A sensuous prose poem from South Korean poet Lee Hyemi.
We stood on our tiptoes and fumbled around the top shelf for a taste of those red, red things. With mouths dyed red, we felt like a pair of nipples.
Sister, we must be a cleverly split person. The morning we wore the disheveled green crowns of strawberries and spoke of our first wet dreams under the covers. We laid a chewy seed in every pore, growing recklessly private and gradually tender. In the kingdom for two who sway inside translucent jelly.
If I had a spare season, I would’ve rushed to whisper vulgar words like a bird with a disappearing beak and gifted you, Sister, the sweetest song on the verge of rot. I would’ve squished the all-pink rainbow and called over the morning owl with the strange joy of guilt.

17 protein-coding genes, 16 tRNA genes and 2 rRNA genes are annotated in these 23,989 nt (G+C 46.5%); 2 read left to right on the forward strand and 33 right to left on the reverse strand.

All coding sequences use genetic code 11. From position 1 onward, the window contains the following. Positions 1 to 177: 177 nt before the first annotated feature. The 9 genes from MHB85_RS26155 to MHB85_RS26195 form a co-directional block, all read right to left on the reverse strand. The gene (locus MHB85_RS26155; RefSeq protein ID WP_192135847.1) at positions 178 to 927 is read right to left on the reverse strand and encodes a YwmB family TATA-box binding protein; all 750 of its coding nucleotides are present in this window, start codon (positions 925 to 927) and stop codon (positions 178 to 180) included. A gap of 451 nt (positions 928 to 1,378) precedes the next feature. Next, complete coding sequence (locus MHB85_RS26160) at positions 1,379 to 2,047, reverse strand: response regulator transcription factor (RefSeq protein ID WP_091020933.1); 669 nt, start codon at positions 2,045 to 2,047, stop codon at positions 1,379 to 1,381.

Feeling like there was more to hide now as the sweet stickiness dripped down between my fingers. If I had another pair of lips, another pair of thin mucous membranes, we would’ve been able to talk about the flavors that deepen as they’re mixed together.
But today, simply with our arms spread wide, we experienced our ruddiness of old. Of the days when we loved what was still hidden and sweet.
From Unexpected Vanilla (Moonji Publications, 2016). © Lee Hyemi. By arrangement with the publisher. Translation © 2019 by So J. Lee. All rights reserved.